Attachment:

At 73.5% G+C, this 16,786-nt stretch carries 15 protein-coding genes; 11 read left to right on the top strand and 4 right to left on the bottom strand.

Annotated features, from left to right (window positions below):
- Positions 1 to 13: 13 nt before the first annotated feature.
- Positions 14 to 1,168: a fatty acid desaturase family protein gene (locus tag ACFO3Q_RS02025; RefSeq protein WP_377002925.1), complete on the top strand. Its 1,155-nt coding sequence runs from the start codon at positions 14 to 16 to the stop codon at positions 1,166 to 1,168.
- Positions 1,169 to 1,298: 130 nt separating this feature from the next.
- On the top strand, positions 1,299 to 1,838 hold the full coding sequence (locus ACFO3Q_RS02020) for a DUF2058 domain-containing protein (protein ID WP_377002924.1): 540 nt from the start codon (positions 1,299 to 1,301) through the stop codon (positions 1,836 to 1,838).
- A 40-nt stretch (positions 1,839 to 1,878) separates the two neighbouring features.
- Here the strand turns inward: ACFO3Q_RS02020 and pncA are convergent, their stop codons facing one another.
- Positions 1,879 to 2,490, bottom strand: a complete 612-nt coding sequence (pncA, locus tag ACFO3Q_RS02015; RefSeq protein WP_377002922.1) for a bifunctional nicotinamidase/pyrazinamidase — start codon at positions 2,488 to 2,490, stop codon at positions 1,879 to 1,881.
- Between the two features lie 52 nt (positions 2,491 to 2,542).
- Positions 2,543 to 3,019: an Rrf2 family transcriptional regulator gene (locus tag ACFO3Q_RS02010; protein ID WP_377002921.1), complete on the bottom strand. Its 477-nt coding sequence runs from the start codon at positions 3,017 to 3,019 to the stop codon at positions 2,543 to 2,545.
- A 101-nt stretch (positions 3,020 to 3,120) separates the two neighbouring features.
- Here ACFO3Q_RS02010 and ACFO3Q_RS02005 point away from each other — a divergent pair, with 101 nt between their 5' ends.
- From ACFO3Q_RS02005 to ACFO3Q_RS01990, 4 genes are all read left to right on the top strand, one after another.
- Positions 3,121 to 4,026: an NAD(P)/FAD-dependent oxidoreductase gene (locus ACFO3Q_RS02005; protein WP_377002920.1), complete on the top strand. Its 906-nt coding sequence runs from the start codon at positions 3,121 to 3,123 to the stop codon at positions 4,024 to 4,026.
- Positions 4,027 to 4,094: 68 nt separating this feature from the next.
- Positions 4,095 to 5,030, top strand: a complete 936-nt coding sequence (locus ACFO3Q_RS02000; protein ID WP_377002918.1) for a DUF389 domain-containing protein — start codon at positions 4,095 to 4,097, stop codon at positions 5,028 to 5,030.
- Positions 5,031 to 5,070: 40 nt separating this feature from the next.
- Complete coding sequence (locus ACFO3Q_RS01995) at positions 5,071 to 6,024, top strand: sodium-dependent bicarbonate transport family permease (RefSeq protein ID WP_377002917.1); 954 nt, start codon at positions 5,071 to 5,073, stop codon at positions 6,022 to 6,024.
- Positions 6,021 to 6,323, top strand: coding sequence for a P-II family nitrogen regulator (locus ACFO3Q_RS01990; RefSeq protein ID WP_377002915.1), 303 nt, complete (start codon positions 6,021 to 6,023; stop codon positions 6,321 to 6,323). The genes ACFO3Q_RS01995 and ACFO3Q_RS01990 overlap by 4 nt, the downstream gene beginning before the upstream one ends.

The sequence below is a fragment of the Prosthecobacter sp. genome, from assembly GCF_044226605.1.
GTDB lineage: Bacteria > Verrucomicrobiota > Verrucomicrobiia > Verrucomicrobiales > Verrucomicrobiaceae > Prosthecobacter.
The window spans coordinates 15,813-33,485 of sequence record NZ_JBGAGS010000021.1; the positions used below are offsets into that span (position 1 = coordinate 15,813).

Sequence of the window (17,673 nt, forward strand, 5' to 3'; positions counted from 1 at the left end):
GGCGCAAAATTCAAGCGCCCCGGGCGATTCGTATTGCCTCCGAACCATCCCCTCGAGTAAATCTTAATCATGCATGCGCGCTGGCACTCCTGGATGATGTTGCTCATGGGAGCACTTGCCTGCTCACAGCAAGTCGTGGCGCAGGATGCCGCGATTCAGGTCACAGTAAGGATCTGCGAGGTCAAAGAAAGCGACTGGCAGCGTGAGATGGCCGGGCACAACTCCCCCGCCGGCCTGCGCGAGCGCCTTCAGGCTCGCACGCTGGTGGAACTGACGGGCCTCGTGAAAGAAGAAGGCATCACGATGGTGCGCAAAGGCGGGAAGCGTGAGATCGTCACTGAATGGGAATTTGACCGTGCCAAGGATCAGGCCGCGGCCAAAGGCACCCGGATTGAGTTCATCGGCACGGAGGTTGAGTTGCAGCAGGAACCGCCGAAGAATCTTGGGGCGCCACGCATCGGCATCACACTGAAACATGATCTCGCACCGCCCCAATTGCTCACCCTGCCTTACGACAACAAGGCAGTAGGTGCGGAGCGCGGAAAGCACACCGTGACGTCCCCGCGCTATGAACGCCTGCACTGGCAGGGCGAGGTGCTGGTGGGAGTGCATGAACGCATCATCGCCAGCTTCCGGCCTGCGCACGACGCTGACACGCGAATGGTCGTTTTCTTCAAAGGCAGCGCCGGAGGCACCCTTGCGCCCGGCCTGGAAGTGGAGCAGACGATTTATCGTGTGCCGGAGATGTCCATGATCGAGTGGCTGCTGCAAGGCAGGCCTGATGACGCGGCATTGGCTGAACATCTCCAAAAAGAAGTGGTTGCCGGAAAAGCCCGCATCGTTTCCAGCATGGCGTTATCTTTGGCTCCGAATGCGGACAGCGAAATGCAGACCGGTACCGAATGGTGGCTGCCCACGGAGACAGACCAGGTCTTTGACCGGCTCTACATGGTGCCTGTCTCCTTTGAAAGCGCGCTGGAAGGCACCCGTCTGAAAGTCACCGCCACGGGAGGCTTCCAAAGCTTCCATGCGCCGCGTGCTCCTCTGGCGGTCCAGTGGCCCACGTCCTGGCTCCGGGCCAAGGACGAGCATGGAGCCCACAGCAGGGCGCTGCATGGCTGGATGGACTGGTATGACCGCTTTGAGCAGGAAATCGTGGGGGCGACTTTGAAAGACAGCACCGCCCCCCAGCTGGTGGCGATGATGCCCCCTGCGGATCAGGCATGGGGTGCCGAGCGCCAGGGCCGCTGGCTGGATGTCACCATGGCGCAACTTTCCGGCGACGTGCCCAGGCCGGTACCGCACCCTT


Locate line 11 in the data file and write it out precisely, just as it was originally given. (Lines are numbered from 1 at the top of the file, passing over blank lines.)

- Positions 2,543 to 3,019: an Rrf2 family transcriptional regulator gene (locus tag ACFO3Q_RS02010; protein ID WP_377002921.1), complete on the bottom strand. Its 477-nt coding sequence runs from the start codon at positions 3,017 to 3,019 to the stop codon at positions 2,543 to 2,545.